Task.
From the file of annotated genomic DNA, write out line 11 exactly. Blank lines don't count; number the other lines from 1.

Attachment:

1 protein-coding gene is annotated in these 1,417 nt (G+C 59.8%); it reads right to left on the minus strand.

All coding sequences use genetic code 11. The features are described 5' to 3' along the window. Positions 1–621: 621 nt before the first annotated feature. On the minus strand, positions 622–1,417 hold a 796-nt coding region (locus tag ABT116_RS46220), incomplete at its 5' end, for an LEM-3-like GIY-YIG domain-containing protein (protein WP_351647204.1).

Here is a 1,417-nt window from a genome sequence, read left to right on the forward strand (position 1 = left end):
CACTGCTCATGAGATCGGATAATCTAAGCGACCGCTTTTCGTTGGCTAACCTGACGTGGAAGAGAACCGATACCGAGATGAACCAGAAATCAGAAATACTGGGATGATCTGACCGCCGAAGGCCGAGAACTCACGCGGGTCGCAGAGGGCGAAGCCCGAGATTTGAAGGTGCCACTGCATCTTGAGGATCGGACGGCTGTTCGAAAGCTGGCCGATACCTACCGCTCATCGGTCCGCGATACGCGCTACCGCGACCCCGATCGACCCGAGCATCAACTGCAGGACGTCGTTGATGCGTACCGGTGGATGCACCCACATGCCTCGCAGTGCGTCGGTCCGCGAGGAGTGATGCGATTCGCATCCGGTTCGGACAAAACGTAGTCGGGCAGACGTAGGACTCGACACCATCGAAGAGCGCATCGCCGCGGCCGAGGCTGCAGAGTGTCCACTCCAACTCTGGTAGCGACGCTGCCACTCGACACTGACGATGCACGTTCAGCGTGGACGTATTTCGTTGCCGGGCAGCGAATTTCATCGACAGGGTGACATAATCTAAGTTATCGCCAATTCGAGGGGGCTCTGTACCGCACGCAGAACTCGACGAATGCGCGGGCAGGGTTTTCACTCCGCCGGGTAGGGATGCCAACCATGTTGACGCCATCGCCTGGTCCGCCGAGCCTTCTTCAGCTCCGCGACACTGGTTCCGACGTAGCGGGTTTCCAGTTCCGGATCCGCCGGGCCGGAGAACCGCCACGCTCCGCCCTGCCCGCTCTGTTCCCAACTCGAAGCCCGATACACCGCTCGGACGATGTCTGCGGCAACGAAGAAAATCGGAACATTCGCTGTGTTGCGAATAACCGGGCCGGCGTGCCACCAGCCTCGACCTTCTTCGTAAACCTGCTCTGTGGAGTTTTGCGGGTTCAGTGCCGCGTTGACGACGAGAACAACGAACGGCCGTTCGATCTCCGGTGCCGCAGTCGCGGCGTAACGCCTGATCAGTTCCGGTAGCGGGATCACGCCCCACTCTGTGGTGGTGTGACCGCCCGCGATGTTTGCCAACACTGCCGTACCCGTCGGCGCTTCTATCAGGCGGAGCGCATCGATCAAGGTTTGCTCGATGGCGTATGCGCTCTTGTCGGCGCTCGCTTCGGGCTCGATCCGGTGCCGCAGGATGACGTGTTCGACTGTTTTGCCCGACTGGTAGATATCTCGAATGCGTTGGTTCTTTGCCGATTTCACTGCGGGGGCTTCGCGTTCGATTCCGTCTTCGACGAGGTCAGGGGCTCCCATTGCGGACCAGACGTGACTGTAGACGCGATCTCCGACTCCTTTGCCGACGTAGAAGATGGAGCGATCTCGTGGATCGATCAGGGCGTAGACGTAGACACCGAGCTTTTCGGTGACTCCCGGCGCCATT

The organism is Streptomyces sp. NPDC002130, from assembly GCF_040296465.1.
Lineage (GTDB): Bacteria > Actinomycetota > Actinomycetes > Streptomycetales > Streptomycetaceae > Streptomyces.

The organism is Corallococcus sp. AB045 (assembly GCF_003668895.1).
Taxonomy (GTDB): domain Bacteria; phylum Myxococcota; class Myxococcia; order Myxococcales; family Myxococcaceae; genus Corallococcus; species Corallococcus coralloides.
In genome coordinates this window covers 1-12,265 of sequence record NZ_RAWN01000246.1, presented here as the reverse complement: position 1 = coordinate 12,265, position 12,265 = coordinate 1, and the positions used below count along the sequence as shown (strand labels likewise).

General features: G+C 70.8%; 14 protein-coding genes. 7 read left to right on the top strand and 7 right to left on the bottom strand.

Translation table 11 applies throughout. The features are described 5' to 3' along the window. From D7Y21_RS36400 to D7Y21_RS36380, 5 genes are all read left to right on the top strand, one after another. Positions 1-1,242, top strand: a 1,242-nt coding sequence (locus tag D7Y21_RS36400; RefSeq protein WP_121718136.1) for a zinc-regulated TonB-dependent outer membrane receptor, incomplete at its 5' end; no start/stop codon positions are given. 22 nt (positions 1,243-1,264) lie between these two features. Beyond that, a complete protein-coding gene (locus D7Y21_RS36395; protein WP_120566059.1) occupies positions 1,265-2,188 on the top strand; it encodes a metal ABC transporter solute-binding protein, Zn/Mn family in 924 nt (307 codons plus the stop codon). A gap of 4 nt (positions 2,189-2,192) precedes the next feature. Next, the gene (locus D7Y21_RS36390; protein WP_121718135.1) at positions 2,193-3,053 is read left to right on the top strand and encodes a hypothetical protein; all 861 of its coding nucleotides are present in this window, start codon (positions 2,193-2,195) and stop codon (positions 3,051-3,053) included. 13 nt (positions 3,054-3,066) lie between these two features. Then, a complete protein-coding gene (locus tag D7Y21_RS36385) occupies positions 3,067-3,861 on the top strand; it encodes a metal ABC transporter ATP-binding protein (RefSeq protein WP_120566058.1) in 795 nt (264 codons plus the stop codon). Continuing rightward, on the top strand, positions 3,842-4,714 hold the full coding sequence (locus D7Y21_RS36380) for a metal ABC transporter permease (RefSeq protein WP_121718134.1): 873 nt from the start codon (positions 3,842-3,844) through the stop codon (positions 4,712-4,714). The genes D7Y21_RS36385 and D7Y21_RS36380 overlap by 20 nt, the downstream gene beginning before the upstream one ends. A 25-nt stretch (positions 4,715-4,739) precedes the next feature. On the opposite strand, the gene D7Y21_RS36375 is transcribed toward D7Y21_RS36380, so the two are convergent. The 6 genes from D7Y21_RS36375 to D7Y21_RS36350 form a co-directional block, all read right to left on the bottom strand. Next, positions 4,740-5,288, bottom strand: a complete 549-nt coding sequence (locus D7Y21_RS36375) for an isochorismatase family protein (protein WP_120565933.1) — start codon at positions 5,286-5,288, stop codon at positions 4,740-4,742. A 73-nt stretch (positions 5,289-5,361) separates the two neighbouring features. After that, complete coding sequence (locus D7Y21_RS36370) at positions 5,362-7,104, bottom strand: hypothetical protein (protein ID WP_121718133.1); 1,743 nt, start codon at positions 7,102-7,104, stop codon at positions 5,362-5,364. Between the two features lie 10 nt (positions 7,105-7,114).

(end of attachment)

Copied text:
Translation table 11 applies throughout. The features are described 5' to 3' along the window. From D7Y21_RS36400 to D7Y21_RS36380, 5 genes are all read left to right on the top strand, one after another. Positions 1-1,242, top strand: a 1,242-nt coding sequence (locus tag D7Y21_RS36400; RefSeq protein WP_121718136.1) for a zinc-regulated TonB-dependent outer membrane receptor, incomplete at its 5' end; no start/stop codon positions are given. 22 nt (positions 1,243-1,264) lie between these two features. Beyond that, a complete protein-coding gene (locus D7Y21_RS36395; protein WP_120566059.1) occupies positions 1,265-2,188 on the top strand; it encodes a metal ABC transporter solute-binding protein, Zn/Mn family in 924 nt (307 codons plus the stop codon). A gap of 4 nt (positions 2,189-2,192) precedes the next feature. Next, the gene (locus D7Y21_RS36390; protein WP_121718135.1) at positions 2,193-3,053 is read left to right on the top strand and encodes a hypothetical protein; all 861 of its coding nucleotides are present in this window, start codon (positions 2,193-2,195) and stop codon (positions 3,051-3,053) included. 13 nt (positions 3,054-3,066) lie between these two features. Then, a complete protein-coding gene (locus tag D7Y21_RS36385) occupies positions 3,067-3,861 on the top strand; it encodes a metal ABC transporter ATP-binding protein (RefSeq protein WP_120566058.1) in 795 nt (264 codons plus the stop codon). Continuing rightward, on the top strand, positions 3,842-4,714 hold the full coding sequence (locus D7Y21_RS36380) for a metal ABC transporter permease (RefSeq protein WP_121718134.1): 873 nt from the start codon (positions 3,842-3,844) through the stop codon (positions 4,712-4,714). The genes D7Y21_RS36385 and D7Y21_RS36380 overlap by 20 nt, the downstream gene beginning before the upstream one ends. A 25-nt stretch (positions 4,715-4,739) precedes the next feature. On the opposite strand, the gene D7Y21_RS36375 is transcribed toward D7Y21_RS36380, so the two are convergent. The 6 genes from D7Y21_RS36375 to D7Y21_RS36350 form a co-directional block, all read right to left on the bottom strand. Next, positions 4,740-5,288, bottom strand: a complete 549-nt coding sequence (locus D7Y21_RS36375) for an isochorismatase family protein (protein WP_120565933.1) — start codon at positions 5,286-5,288, stop codon at positions 4,740-4,742. A 73-nt stretch (positions 5,289-5,361) separates the two neighbouring features. After that, complete coding sequence (locus D7Y21_RS36370) at positions 5,362-7,104, bottom strand: hypothetical protein (protein ID WP_121718133.1); 1,743 nt, start codon at positions 7,102-7,104, stop codon at positions 5,362-5,364. Between the two features lie 10 nt (positions 7,105-7,114).